Less than a month ago, Israel looked to be teetering on the brink of a crisis. Coach Luis Fernandez was clinging to his job in the face of growing criticism and his dismissal could have proved the tipping point for a team low on confidence. Rather than bow to public pressure, however, the Israel Football Association (IFA) opted to back their man. It has since proved to be a shrewd decision.
A place at UEFA EURO 2012 had begun to resemble an unattainable dream after defeats by qualifying Group F rivals Croatia and Greece, but since then Israel have made up vital ground in the race for a finals berth. A 2-1 win against Latvia and a 1-0 victory over Georgia three days later propelled them up to third spot in their section, while sending them soaring to 33rd in the FIFA/Coca-Cola World Ranking.
“It’s not easy to win two home games in such a short space of time, but we managed to do it,” said Fernandez, the former French international midfielder. Elyaniv Barda echoed his coach’s sentiments, stressing that Israel were under serious pressure too. “We had no choice but to win,” the Genk striker told FIFA.com. “We knew it would be difficult against Latvia, because they beat us at home in our last qualifying campaign. But we were ready for these crucial matches.”
Reasons for optimism
Those successive triumphs have breathed new life into the Blue and Whites, rekindling their dream of reaching Poland and Ukraine and simultaneously lifting their global standing. True, the side still have a long way to go to match their highest ever placing of 15th in November 2008, but reasons abound to believe they can continue climbing.
To begin with, Barda and Co could make up significant ground in their next few outings, with their June trip to Latvia followed by a home meeting with Greece and an away mission in Croatia – the latter two nations having recently graced the top ten. “We’re just third in the group for the moment,” Barda said. “We have to do our job to at least keep our destiny in our own hands. That means we have to get a result in Latvia and a win against Greece.”
Israeli supporters can also take heart from the return of captain and star player Yossi Benayoun, who has recently recovered from long-term injury. “He was with us before the match against Latvia, in particular during the training sessions,” said Barda, who notched Israel’s opening goal against the Baltic side.
“He spoke a lot, especially to the younger players. He gave them confidence. After that, he played in the second match and you have to respect that. Not many players would make their first match back after six months out one with the national team, especially in such difficult circumstances where victory was essential. He’s prepared to make sacrifices for the national side.”
Win or go home
Benayoun’s presence against Georgia proved inspirational to the more junior members of Fernandez’s squad, most notably Tal Ben Haim, who made the biggest impression after coming on to win his first cap. Called up at the last minute as a replacement for Eran Zahavi, the 21-year-old striker took just seven minutes to post the only goal of the game.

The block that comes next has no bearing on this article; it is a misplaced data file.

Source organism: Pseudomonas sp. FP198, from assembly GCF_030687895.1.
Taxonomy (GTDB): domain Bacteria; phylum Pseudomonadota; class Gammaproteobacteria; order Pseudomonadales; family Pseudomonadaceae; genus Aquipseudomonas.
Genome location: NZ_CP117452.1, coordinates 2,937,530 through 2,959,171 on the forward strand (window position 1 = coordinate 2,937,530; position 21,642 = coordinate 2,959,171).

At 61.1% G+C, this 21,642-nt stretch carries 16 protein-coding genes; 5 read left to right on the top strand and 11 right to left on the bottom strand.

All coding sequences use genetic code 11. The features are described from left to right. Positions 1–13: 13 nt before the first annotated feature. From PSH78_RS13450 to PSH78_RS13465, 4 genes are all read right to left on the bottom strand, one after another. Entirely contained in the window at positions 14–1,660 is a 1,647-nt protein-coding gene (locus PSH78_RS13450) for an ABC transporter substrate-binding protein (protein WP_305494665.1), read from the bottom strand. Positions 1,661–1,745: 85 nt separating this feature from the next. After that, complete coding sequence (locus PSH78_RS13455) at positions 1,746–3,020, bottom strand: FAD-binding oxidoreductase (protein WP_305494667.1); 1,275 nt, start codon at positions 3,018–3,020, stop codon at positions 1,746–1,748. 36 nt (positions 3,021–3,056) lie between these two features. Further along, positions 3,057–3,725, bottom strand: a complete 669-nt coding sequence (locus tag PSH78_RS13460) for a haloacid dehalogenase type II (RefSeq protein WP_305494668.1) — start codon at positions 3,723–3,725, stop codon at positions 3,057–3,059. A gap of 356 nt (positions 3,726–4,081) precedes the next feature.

“The coach couldn’t have prepared us better for those two matches, either mentally, physically or tactically, in terms of changing the system,” added Barda. “He rotated the line-up because the two games were so close together, and everything worked out.”
Just as well too, as a few days previous to the crucial double-header, the newspaper Israel Hayom warned: “If he doesn’t bring victory, he should go home and see the Arc de Triomphe.” A few weeks on and it is Israel who are edging closer to triumph.
Calculation of points for a single match
P = M x I x T x C
M: points for Match result
Teams gain 3 points for a victory, 1 point for a draw and 0 points for a defeat. In a penalty shoot-out, the winning team gains 2 points and the losing team gains 1 point.
I: Importance of match
Friendly match (including small competitions): I = 1.0
FIFA World Cup™ qualifier or confederation-level qualifier: I = 2.5
Confederation-level final competition or FIFA Confederations Cup: I = 3.0
FIFA World Cup™ final competition: I = 4.0
T: strength of opposing Team
The strength of the opponents is based on the formula: 200 – the ranking position of the opponents.As an exception to this formula, the team at the top of the ranking is always assigned the value 200 and the teams ranked 150th and below are assigned a minimum value of 50. The ranking position is taken from the opponents’ ranking in the most recently published FIFA/Coca-Cola World Ranking.
C: strength of Confederation
When calculating matches between teams from different confederations, the mean value of the confederations to which the two competing teams belong is used. The strength of a confederation is calculated on the basis of the number of victories by that confederation at the last three FIFA World Cup™ competitions (see following page). Their values are as follows:
|Points Last Month|
|Points outside Ranking calculation|